Martin replies, "I'm sure we will."

What was missing was the word TOGETHER!

God! They set us up! It was all part of the plan! The scripts are written so well, that seeds of later actions are planted well back and sometimes hidden... Marvelous.

(It's been a heck of week here and I really needed a Doc Martin fix...)
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Old 23-03-2013, 16:23
Shop Girl
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Watching DM E3-S6 "the Two of Us." About 9 minutes in - after Martin and Louisa have officially become a couple -

Doc is coming out of his surgery cottage and Penhale tells him "Heard the news. I hope you'll both be very happy."

Martin replies, "I'm sure we will."

What was missing was the word TOGETHER!

God! They set us up! It was all part of the plan! The scripts are written so well, that seeds of later actions are planted well back and sometimes hidden... Marvelous.

(It's been a heck of week here and I really needed a Doc Martin fix...)
You just wanted to watch the kiss on the balcony a few times (or a few dozen times - oops! )

But is anybody happy - together or apart? At least prior to the scene at the castle......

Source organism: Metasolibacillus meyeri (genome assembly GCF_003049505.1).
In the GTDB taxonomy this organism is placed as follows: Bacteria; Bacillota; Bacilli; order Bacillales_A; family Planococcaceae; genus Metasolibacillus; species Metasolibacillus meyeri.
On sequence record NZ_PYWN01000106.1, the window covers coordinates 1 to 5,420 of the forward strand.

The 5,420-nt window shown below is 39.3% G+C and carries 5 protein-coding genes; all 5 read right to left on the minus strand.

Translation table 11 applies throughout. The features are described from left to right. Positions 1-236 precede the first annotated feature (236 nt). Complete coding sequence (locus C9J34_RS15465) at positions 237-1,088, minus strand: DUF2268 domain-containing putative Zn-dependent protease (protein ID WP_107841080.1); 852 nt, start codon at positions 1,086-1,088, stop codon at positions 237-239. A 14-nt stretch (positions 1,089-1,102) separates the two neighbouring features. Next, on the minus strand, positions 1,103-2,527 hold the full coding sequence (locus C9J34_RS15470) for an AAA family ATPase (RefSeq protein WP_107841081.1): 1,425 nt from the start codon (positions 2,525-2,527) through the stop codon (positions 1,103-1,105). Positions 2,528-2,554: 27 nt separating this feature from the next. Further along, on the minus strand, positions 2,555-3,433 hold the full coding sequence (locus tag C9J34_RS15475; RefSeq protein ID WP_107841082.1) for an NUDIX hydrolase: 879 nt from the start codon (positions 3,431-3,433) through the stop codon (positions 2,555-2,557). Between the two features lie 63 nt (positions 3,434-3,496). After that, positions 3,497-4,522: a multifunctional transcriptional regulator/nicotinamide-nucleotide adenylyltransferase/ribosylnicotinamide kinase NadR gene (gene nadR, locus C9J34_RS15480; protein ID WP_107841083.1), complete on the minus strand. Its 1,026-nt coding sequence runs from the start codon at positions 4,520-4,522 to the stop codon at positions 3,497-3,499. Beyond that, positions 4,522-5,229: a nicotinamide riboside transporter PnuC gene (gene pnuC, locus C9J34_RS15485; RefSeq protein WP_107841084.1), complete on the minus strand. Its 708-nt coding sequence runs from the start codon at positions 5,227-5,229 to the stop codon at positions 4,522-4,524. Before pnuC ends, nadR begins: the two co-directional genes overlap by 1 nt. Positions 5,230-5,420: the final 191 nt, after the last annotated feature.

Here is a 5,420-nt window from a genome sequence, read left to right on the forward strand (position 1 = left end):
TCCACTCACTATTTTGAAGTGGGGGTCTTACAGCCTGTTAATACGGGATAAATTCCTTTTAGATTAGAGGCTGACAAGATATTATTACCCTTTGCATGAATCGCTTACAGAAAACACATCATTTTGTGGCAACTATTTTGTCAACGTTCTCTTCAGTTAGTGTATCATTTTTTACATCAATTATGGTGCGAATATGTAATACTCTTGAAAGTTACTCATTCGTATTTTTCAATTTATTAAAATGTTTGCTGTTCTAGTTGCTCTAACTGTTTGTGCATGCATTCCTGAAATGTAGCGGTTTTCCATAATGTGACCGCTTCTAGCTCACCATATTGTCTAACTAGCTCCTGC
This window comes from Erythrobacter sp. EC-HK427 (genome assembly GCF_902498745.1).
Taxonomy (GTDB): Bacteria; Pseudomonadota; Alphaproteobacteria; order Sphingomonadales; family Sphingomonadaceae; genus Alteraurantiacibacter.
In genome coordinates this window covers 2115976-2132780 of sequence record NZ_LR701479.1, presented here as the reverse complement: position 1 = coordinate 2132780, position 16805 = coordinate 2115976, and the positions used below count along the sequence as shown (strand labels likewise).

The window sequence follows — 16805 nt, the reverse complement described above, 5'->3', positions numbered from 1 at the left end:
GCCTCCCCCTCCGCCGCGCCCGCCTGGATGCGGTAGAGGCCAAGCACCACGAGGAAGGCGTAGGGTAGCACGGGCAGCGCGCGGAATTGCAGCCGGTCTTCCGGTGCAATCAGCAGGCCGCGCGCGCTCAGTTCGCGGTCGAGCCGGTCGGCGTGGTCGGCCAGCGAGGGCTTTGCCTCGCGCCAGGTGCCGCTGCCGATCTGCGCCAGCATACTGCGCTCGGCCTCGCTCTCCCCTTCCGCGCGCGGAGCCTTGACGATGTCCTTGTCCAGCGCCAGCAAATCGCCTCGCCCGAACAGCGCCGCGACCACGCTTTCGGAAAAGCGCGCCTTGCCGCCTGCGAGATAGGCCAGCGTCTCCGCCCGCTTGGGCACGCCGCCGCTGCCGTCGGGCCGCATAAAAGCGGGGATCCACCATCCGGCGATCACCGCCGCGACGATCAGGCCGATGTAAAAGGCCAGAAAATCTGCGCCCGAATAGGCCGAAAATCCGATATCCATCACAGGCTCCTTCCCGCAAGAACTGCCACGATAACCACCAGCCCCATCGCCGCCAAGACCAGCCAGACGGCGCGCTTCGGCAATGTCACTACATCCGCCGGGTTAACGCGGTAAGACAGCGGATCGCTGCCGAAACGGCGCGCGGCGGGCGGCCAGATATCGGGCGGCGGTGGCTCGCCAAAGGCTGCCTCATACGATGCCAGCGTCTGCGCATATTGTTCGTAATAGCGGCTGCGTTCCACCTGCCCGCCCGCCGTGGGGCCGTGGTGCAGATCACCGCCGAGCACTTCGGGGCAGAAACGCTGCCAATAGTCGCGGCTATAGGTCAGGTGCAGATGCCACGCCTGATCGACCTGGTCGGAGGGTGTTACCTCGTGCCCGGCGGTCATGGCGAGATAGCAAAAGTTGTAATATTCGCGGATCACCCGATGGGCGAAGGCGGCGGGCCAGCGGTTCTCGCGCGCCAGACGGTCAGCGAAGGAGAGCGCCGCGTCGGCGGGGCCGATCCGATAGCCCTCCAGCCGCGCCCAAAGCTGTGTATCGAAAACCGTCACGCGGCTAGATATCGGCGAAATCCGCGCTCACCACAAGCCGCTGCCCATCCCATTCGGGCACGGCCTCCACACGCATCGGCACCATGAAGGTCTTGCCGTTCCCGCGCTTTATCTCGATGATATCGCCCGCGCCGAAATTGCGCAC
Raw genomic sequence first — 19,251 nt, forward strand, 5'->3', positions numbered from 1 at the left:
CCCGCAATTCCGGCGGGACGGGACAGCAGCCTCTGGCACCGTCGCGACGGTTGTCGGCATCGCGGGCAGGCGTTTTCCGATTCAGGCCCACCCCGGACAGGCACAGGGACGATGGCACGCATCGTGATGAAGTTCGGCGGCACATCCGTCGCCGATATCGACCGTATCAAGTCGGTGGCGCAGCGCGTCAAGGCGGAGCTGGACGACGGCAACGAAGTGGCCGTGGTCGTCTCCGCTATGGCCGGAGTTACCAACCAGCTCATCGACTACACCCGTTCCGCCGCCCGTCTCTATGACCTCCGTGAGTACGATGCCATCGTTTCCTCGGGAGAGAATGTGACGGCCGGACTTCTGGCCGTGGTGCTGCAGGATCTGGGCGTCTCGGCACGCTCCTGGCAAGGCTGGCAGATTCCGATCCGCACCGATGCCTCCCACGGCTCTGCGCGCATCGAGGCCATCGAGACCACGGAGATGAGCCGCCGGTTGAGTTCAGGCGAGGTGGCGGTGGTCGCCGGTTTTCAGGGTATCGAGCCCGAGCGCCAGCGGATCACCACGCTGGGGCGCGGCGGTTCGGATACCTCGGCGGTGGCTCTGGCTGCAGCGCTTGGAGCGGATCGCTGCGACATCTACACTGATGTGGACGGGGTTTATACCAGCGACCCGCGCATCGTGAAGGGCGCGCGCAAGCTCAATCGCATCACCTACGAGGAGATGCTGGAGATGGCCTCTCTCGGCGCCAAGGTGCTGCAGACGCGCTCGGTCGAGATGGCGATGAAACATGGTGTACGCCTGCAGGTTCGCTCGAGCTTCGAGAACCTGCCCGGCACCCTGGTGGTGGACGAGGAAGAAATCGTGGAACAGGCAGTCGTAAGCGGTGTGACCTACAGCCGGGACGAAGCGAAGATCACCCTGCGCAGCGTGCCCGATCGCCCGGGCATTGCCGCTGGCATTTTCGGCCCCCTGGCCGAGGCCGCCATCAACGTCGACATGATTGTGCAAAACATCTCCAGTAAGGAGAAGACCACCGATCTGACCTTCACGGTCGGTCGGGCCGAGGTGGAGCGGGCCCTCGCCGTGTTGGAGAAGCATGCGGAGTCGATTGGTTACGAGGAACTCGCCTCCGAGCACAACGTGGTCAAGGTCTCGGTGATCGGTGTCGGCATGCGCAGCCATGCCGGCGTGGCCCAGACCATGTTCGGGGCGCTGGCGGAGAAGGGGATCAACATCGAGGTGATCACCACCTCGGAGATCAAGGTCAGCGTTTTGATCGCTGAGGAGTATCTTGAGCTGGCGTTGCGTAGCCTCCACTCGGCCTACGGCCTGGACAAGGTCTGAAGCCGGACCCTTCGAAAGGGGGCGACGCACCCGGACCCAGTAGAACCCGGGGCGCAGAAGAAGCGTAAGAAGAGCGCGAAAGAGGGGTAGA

Hope next week is better for you.
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Old 23-03-2013, 16:43
dmbesotted
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Watching DM E3-S6 "the Two of Us." About 9 minutes in - after Martin and Louisa have officially become a couple -

Doc is coming out of his surgery cottage and Penhale tells him "Heard the news. I hope you'll both be very happy."

Martin replies, "I'm sure we will."

What was missing was the word TOGETHER!

God! They set us up! It was all part of the plan! The scripts are written so well, that seeds of later actions are planted well back and sometimes hidden... Marvelous.

(It's been a heck of week here and I really needed a Doc Martin fix...)
Rob - I was right there with you watching this - and even knowing what was going to happen in S4 and 5, I found a smile on my lips and a warm feeling in my heart for our lovers in this episode - the lowest of lows and the highest of highs.
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Old 23-03-2013, 16:45
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Oh, no, no, please don't be offended. I'm so sorry -- didn't mean that at all -- just thought people might be interested in Nicky's story and a piece of Forum history. Over-pedantic of me but certainly not meant in any way to offend or to put you down. Truly sorry if it came off that way.